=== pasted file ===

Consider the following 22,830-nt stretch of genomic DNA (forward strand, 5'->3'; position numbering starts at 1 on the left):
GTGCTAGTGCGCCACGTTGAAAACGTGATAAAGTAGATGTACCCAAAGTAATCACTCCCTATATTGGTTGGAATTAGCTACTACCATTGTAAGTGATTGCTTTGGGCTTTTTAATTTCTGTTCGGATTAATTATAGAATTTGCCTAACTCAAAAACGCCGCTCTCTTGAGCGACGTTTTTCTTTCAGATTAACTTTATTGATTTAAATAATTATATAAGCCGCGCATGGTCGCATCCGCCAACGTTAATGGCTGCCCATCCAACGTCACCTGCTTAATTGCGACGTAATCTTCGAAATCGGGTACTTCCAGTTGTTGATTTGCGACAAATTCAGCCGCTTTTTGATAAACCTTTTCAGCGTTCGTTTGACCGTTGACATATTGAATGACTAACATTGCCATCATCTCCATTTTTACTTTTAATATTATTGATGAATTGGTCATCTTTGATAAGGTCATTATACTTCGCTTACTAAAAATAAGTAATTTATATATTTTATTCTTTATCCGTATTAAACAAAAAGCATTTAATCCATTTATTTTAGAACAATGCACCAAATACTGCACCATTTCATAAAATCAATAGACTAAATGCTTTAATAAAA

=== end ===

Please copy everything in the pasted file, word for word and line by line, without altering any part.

Consider the following 22,830-nt stretch of genomic DNA (forward strand, 5'->3'; position numbering starts at 1 on the left):
GTGCTAGTGCGCCACGTTGAAAACGTGATAAAGTAGATGTACCCAAAGTAATCACTCCCTATATTGGTTGGAATTAGCTACTACCATTGTAAGTGATTGCTTTGGGCTTTTTAATTTCTGTTCGGATTAATTATAGAATTTGCCTAACTCAAAAACGCCGCTCTCTTGAGCGACGTTTTTCTTTCAGATTAACTTTATTGATTTAAATAATTATATAAGCCGCGCATGGTCGCATCCGCCAACGTTAATGGCTGCCCATCCAACGTCACCTGCTTAATTGCGACGTAATCTTCGAAATCGGGTACTTCCAGTTGTTGATTTGCGACAAATTCAGCCGCTTTTTGATAAACCTTTTCAGCGTTCGTTTGACCGTTGACATATTGAATGACTAACATTGCCATCATCTCCATTTTTACTTTTAATATTATTGATGAATTGGTCATCTTTGATAAGGTCATTATACTTCGCTTACTAAAAATAAGTAATTTATATATTTTATTCTTTATCCGTATTAAACAAAAAGCATTTAATCCATTTATTTTAGAACAATGCACCAAATACTGCACCATTTCATAAAATCAATAGACTAAATGCTTTAATAAAA